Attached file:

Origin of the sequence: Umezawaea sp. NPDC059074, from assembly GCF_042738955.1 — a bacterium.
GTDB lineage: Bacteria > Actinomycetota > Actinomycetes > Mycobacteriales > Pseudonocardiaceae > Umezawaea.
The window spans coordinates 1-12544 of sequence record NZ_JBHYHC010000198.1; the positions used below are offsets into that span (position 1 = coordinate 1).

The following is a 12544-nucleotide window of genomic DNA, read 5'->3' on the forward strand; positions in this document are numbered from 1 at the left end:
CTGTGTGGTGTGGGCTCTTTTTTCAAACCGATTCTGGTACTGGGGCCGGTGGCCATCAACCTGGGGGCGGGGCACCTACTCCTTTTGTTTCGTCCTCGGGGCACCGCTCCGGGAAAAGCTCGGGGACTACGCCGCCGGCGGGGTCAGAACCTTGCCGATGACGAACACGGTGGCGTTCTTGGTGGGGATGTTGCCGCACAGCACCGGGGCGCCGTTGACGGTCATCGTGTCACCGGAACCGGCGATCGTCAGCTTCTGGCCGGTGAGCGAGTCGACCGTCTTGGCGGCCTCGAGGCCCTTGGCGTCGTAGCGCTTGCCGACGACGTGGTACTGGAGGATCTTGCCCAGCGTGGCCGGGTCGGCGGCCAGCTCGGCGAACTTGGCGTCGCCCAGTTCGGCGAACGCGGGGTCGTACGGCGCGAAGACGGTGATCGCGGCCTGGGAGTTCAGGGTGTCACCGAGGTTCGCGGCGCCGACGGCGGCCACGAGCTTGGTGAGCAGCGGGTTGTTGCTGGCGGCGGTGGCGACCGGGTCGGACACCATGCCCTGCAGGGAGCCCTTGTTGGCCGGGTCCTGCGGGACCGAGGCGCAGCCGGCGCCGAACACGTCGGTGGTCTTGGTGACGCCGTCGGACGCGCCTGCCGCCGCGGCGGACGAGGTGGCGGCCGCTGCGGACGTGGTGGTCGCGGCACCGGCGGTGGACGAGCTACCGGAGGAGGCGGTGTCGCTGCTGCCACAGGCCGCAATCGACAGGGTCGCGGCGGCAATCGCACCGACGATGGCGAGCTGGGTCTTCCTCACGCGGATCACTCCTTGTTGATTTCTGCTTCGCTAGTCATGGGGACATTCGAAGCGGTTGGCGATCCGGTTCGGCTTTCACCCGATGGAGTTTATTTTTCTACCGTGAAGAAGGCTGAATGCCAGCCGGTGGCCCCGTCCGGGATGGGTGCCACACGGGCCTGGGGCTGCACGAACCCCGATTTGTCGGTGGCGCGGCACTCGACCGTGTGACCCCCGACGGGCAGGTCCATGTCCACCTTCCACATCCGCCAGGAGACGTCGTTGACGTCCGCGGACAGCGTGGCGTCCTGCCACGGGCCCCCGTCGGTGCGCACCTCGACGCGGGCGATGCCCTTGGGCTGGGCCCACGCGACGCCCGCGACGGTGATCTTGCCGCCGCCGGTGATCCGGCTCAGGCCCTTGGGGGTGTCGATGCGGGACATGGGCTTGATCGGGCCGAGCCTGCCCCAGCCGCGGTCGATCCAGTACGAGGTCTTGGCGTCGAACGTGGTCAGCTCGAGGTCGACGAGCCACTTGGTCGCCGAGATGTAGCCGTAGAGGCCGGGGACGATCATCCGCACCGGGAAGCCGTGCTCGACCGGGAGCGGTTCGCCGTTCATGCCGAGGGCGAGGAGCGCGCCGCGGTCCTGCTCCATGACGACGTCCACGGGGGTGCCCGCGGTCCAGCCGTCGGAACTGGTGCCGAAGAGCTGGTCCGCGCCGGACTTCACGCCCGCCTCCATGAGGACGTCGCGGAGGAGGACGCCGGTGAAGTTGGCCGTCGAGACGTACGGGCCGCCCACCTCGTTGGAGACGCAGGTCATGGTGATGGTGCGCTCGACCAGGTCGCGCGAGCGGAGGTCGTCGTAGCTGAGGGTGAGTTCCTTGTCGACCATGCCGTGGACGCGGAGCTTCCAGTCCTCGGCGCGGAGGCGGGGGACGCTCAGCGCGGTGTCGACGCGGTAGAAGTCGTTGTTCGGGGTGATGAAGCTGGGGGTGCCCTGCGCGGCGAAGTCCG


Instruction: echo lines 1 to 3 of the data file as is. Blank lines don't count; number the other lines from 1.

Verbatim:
Origin of the sequence: Umezawaea sp. NPDC059074, from assembly GCF_042738955.1 — a bacterium.
GTDB lineage: Bacteria > Actinomycetota > Actinomycetes > Mycobacteriales > Pseudonocardiaceae > Umezawaea.
The window spans coordinates 1-12544 of sequence record NZ_JBHYHC010000198.1; the positions used below are offsets into that span (position 1 = coordinate 1).